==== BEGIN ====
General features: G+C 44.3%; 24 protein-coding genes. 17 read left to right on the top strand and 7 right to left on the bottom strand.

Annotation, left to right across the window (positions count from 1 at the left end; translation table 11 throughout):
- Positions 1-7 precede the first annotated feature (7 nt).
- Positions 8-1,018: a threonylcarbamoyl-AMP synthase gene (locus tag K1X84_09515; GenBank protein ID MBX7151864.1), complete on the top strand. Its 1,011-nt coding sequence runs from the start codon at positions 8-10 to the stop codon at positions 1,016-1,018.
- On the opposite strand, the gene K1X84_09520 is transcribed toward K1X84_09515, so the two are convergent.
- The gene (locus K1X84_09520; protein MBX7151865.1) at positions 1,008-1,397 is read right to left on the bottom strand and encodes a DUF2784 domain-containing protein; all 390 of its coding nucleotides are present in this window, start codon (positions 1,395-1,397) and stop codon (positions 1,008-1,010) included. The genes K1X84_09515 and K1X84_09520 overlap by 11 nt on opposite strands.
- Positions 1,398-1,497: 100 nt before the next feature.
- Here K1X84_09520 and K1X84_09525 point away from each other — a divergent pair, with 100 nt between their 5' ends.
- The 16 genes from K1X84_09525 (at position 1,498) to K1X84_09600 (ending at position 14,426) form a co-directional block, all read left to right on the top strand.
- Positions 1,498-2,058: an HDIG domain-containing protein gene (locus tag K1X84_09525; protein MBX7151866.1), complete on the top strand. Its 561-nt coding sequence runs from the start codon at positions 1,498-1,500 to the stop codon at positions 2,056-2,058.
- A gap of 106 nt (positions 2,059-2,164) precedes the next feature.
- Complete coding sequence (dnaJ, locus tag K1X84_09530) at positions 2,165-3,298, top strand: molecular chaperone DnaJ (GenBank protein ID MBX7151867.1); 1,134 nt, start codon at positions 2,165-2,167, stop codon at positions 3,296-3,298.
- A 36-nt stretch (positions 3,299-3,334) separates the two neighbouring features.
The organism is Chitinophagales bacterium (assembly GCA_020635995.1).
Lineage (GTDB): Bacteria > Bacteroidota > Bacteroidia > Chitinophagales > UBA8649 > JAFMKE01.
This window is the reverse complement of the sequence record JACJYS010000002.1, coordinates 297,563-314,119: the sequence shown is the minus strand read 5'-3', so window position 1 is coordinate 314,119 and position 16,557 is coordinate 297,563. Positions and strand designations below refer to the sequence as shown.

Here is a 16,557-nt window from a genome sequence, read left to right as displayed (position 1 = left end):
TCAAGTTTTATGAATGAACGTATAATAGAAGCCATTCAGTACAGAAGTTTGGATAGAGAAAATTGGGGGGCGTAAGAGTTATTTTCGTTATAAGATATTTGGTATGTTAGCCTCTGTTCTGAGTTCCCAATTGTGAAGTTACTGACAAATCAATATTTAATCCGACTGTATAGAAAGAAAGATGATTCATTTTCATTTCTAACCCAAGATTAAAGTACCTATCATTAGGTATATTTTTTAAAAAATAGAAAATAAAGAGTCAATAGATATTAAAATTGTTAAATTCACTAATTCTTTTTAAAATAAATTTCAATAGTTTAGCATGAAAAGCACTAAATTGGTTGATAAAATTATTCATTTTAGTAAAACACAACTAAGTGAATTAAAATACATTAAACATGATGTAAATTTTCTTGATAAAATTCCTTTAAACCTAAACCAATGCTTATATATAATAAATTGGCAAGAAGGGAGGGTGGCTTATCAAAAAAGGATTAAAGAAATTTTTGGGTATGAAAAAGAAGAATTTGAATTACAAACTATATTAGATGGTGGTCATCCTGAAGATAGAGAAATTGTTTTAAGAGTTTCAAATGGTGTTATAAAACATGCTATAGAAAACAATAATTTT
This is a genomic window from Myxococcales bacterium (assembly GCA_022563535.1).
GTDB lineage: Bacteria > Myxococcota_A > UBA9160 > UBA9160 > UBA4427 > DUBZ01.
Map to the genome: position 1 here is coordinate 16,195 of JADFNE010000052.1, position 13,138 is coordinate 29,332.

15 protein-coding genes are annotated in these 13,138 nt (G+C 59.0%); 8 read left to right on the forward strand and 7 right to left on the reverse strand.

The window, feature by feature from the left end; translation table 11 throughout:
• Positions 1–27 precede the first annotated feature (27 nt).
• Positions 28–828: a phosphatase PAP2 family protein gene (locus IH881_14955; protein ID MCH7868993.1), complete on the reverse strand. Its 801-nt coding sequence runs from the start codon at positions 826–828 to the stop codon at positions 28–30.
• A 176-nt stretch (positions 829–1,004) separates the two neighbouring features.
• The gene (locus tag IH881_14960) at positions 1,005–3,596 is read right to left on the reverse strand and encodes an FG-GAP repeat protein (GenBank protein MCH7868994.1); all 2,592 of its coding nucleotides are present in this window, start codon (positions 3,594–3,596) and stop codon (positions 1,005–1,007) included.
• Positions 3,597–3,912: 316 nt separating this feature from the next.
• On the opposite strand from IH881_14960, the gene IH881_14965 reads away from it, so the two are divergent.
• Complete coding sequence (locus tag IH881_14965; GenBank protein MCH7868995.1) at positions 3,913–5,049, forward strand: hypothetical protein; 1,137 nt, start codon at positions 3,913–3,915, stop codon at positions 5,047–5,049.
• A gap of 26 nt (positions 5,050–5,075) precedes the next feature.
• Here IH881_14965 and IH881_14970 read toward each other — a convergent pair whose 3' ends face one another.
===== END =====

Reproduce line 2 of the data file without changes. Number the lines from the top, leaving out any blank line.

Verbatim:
Annotation, left to right across the window (positions count from 1 at the left end; translation table 11 throughout):